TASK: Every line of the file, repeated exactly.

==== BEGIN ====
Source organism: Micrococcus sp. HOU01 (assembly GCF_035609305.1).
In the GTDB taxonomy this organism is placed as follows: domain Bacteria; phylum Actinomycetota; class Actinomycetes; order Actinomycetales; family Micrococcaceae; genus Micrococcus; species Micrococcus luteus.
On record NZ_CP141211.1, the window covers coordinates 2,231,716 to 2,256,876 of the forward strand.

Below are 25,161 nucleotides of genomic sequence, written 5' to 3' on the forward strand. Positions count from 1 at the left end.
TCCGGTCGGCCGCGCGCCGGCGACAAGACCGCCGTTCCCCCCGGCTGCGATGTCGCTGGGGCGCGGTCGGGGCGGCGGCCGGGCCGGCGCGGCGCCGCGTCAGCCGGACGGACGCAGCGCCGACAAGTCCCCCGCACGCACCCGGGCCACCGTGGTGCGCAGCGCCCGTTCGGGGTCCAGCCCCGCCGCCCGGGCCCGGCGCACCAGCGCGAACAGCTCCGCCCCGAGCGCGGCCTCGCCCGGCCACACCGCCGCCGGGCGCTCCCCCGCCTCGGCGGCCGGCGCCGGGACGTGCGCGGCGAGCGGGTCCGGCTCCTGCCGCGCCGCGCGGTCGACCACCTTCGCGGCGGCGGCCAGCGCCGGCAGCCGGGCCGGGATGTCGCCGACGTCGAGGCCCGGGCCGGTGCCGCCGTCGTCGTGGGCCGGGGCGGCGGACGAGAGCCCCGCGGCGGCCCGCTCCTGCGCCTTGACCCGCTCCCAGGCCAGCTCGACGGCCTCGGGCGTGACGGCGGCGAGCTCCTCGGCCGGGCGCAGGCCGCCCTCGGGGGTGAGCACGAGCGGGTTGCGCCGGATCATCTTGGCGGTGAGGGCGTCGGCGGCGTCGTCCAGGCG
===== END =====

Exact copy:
Source organism: Micrococcus sp. HOU01 (assembly GCF_035609305.1).
In the GTDB taxonomy this organism is placed as follows: domain Bacteria; phylum Actinomycetota; class Actinomycetes; order Actinomycetales; family Micrococcaceae; genus Micrococcus; species Micrococcus luteus.
On record NZ_CP141211.1, the window covers coordinates 2,231,716 to 2,256,876 of the forward strand.

Below are 25,161 nucleotides of genomic sequence, written 5' to 3' on the forward strand. Positions count from 1 at the left end.
TCCGGTCGGCCGCGCGCCGGCGACAAGACCGCCGTTCCCCCCGGCTGCGATGTCGCTGGGGCGCGGTCGGGGCGGCGGCCGGGCCGGCGCGGCGCCGCGTCAGCCGGACGGACGCAGCGCCGACAAGTCCCCCGCACGCACCCGGGCCACCGTGGTGCGCAGCGCCCGTTCGGGGTCCAGCCCCGCCGCCCGGGCCCGGCGCACCAGCGCGAACAGCTCCGCCCCGAGCGCGGCCTCGCCCGGCCACACCGCCGCCGGGCGCTCCCCCGCCTCGGCGGCCGGCGCCGGGACGTGCGCGGCGAGCGGGTCCGGCTCCTGCCGCGCCGCGCGGTCGACCACCTTCGCGGCGGCGGCCAGCGCCGGCAGCCGGGCCGGGATGTCGCCGACGTCGAGGCCCGGGCCGGTGCCGCCGTCGTCGTGGGCCGGGGCGGCGGACGAGAGCCCCGCGGCGGCCCGCTCCTGCGCCTTGACCCGCTCCCAGGCCAGCTCGACGGCCTCGGGCGTGACGGCGGCGAGCTCCTCGGCCGGGCGCAGGCCGCCCTCGGGGGTGAGCACGAGCGGGTTGCGCCGGATCATCTTGGCGGTGAGGGCGTCGGCGGCGTCGTCCAGGCG